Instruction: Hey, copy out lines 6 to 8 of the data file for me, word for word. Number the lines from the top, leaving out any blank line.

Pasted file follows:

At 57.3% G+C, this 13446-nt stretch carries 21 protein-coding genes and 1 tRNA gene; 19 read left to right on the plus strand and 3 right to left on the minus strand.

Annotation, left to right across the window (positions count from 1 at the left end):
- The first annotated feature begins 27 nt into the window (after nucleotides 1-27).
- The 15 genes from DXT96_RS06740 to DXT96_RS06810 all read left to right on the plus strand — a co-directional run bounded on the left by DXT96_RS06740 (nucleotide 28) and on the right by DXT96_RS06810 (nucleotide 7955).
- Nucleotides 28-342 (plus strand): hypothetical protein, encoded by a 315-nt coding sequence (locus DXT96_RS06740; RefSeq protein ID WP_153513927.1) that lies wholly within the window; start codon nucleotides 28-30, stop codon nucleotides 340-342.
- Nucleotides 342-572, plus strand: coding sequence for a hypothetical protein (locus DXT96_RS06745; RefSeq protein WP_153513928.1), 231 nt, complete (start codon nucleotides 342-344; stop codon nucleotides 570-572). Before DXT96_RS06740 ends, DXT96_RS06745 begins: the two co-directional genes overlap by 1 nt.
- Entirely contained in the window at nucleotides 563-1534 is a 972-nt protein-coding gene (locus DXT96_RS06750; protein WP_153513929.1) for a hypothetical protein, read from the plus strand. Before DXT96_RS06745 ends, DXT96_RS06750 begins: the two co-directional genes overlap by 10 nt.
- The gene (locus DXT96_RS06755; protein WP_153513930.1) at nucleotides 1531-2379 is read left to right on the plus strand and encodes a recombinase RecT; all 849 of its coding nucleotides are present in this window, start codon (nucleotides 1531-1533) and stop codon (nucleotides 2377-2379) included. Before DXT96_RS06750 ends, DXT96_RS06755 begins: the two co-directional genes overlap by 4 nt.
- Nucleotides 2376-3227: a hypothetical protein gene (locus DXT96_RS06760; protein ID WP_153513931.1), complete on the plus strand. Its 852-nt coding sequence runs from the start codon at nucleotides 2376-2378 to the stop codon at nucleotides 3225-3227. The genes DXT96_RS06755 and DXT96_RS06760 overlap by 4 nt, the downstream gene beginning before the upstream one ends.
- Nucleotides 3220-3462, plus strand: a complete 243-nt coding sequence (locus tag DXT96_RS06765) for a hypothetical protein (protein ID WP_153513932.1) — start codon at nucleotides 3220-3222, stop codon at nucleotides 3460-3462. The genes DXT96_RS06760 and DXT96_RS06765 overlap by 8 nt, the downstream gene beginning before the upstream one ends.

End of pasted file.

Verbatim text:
- Nucleotides 342-572, plus strand: coding sequence for a hypothetical protein (locus DXT96_RS06745; RefSeq protein WP_153513928.1), 231 nt, complete (start codon nucleotides 342-344; stop codon nucleotides 570-572). Before DXT96_RS06740 ends, DXT96_RS06745 begins: the two co-directional genes overlap by 1 nt.
- Entirely contained in the window at nucleotides 563-1534 is a 972-nt protein-coding gene (locus DXT96_RS06750; protein WP_153513929.1) for a hypothetical protein, read from the plus strand. Before DXT96_RS06745 ends, DXT96_RS06750 begins: the two co-directional genes overlap by 10 nt.
- The gene (locus DXT96_RS06755; protein WP_153513930.1) at nucleotides 1531-2379 is read left to right on the plus strand and encodes a recombinase RecT; all 849 of its coding nucleotides are present in this window, start codon (nucleotides 1531-1533) and stop codon (nucleotides 2377-2379) included. Before DXT96_RS06750 ends, DXT96_RS06755 begins: the two co-directional genes overlap by 4 nt.